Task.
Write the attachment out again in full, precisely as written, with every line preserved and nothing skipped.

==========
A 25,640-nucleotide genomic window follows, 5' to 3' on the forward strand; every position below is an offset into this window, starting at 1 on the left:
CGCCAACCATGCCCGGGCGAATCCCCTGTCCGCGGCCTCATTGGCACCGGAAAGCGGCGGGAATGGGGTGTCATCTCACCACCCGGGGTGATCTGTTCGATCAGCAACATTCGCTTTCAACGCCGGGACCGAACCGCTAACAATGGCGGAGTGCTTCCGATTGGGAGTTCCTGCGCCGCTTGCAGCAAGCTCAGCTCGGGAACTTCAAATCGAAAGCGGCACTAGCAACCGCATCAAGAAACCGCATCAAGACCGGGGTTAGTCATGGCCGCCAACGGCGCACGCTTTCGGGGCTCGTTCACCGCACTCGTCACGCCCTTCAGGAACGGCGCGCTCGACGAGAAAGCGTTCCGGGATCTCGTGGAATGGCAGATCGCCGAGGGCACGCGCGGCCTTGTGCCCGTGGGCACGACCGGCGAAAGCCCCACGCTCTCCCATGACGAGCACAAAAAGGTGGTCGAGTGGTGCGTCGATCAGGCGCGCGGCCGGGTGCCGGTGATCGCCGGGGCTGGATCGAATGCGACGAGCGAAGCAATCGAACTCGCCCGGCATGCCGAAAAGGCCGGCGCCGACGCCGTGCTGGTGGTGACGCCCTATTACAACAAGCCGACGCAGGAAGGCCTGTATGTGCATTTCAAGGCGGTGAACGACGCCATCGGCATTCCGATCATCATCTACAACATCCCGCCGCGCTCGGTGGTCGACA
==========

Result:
A 25,640-nucleotide genomic window follows, 5' to 3' on the forward strand; every position below is an offset into this window, starting at 1 on the left:
CGCCAACCATGCCCGGGCGAATCCCCTGTCCGCGGCCTCATTGGCACCGGAAAGCGGCGGGAATGGGGTGTCATCTCACCACCCGGGGTGATCTGTTCGATCAGCAACATTCGCTTTCAACGCCGGGACCGAACCGCTAACAATGGCGGAGTGCTTCCGATTGGGAGTTCCTGCGCCGCTTGCAGCAAGCTCAGCTCGGGAACTTCAAATCGAAAGCGGCACTAGCAACCGCATCAAGAAACCGCATCAAGACCGGGGTTAGTCATGGCCGCCAACGGCGCACGCTTTCGGGGCTCGTTCACCGCACTCGTCACGCCCTTCAGGAACGGCGCGCTCGACGAGAAAGCGTTCCGGGATCTCGTGGAATGGCAGATCGCCGAGGGCACGCGCGGCCTTGTGCCCGTGGGCACGACCGGCGAAAGCCCCACGCTCTCCCATGACGAGCACAAAAAGGTGGTCGAGTGGTGCGTCGATCAGGCGCGCGGCCGGGTGCCGGTGATCGCCGGGGCTGGATCGAATGCGACGAGCGAAGCAATCGAACTCGCCCGGCATGCCGAAAAGGCCGGCGCCGACGCCGTGCTGGTGGTGACGCCCTATTACAACAAGCCGACGCAGGAAGGCCTGTATGTGCATTTCAAGGCGGTGAACGACGCCATCGGCATTCCGATCATCATCTACAACATCCCGCCGCGCTCGGTGGTCGACA